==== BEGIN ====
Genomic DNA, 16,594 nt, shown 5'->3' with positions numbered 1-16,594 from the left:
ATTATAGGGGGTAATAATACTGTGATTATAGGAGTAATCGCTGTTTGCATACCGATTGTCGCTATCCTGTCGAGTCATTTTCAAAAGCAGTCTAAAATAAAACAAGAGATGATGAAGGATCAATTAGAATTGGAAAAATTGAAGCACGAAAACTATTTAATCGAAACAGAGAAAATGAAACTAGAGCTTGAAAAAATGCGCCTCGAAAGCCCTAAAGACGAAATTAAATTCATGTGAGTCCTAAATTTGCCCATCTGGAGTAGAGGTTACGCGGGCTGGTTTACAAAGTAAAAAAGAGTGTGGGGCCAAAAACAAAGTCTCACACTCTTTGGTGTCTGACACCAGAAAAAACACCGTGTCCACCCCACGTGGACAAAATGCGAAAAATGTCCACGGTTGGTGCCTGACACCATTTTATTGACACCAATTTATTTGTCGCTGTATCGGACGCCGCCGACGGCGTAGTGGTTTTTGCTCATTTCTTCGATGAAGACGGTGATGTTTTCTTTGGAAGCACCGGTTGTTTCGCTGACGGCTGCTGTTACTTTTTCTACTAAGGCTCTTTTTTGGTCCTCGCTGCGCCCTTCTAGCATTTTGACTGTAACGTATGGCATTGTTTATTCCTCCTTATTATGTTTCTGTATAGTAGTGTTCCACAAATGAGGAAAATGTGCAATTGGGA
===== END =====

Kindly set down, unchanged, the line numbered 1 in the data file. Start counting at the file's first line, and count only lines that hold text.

Genomic DNA, 16,594 nt, shown 5'->3' with positions numbered 1-16,594 from the left: